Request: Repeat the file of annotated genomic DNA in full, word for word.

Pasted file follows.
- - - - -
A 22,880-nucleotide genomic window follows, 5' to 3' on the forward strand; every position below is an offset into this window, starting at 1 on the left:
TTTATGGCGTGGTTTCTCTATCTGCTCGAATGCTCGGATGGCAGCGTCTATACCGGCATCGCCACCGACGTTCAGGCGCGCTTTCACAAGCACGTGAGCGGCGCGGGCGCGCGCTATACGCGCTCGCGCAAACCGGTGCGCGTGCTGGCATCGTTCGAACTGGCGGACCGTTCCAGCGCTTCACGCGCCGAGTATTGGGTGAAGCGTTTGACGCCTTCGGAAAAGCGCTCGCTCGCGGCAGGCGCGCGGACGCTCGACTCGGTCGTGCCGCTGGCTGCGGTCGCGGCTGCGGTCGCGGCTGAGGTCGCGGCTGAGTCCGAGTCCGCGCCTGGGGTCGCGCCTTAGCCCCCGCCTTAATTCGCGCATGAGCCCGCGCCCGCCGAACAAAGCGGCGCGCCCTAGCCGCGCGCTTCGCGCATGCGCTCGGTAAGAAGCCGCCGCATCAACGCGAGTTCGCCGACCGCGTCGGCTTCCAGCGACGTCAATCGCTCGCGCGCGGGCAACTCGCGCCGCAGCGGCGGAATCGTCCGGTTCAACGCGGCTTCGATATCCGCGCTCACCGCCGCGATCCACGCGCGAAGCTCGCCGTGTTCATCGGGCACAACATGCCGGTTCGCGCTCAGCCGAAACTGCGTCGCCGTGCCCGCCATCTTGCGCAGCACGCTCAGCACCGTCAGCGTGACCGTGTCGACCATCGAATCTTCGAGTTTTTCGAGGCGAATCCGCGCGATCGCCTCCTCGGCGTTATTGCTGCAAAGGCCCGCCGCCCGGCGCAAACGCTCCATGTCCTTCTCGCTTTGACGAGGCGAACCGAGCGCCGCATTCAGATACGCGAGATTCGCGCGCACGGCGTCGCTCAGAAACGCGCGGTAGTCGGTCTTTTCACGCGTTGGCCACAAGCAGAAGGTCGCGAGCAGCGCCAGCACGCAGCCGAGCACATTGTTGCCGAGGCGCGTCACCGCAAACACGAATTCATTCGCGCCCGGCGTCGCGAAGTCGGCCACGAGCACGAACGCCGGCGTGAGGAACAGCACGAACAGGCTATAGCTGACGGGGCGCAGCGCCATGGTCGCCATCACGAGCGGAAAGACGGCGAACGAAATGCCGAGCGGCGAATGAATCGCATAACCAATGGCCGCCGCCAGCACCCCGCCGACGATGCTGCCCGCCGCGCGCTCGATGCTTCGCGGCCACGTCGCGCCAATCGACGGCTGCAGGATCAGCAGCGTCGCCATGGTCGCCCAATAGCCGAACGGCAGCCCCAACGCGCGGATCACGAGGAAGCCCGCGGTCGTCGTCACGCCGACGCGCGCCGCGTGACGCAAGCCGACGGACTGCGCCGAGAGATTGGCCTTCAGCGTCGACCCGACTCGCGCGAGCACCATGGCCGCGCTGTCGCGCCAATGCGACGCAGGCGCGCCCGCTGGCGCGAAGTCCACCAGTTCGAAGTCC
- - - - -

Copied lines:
A 22,880-nucleotide genomic window follows, 5' to 3' on the forward strand; every position below is an offset into this window, starting at 1 on the left:
TTTATGGCGTGGTTTCTCTATCTGCTCGAATGCTCGGATGGCAGCGTCTATACCGGCATCGCCACCGACGTTCAGGCGCGCTTTCACAAGCACGTGAGCGGCGCGGGCGCGCGCTATACGCGCTCGCGCAAACCGGTGCGCGTGCTGGCATCGTTCGAACTGGCGGACCGTTCCAGCGCTTCACGCGCCGAGTATTGGGTGAAGCGTTTGACGCCTTCGGAAAAGCGCTCGCTCGCGGCAGGCGCGCGGACGCTCGACTCGGTCGTGCCGCTGGCTGCGGTCGCGGCTGCGGTCGCGGCTGAGGTCGCGGCTGAGTCCGAGTCCGCGCCTGGGGTCGCGCCTTAGCCCCCGCCTTAATTCGCGCATGAGCCCGCGCCCGCCGAACAAAGCGGCGCGCCCTAGCCGCGCGCTTCGCGCATGCGCTCGGTAAGAAGCCGCCGCATCAACGCGAGTTCGCCGACCGCGTCGGCTTCCAGCGACGTCAATCGCTCGCGCGCGGGCAACTCGCGCCGCAGCGGCGGAATCGTCCGGTTCAACGCGGCTTCGATATCCGCGCTCACCGCCGCGATCCACGCGCGAAGCTCGCCGTGTTCATCGGGCACAACATGCCGGTTCGCGCTCAGCCGAAACTGCGTCGCCGTGCCCGCCATCTTGCGCAGCACGCTCAGCACCGTCAGCGTGACCGTGTCGACCATCGAATCTTCGAGTTTTTCGAGGCGAATCCGCGCGATCGCCTCCTCGGCGTTATTGCTGCAAAGGCCCGCCGCCCGGCGCAAACGCTCCATGTCCTTCTCGCTTTGACGAGGCGAACCGAGCGCCGCATTCAGATACGCGAGATTCGCGCGCACGGCGTCGCTCAGAAACGCGCGGTAGTCGGTCTTTTCACGCGTTGGCCACAAGCAGAAGGTCGCGAGCAGCGCCAGCACGCAGCCGAGCACATTGTTGCCGAGGCGCGTCACCGCAAACACGAATTCATTCGCGCCCGGCGTCGCGAAGTCGGCCACGAGCACGAACGCCGGCGTGAGGAACAGCACGAACAGGCTATAGCTGACGGGGCGCAGCGCCATGGTCGCCATCACGAGCGGAAAGACGGCGAACGAAATGCCGAGCGGCGAATGAATCGCATAACCAATGGCCGCCGCCAGCACCCCGCCGACGATGCTGCCCGCCGCGCGCTCGATGCTTCGCGGCCACGTCGCGCCAATCGACGGCTGCAGGATCAGCAGCGTCGCCATGGTCGCCCAATAGCCGAACGGCAGCCCCAACGCGCGGATCACGAGGAAGCCCGCGGTCGTCGTCACGCCGACGCGCGCCGCGTGACGCAAGCCGACGGACTGCGCCGAGAGATTGGCCTTCAGCGTCGACCCGACTCGCGCGAGCACCATGGCCGCGCTGTCGCGCCAATGCGACGCAGGCGCGCCCGCTGGCGCGAAGTCCACCAGTTCGAAGTCC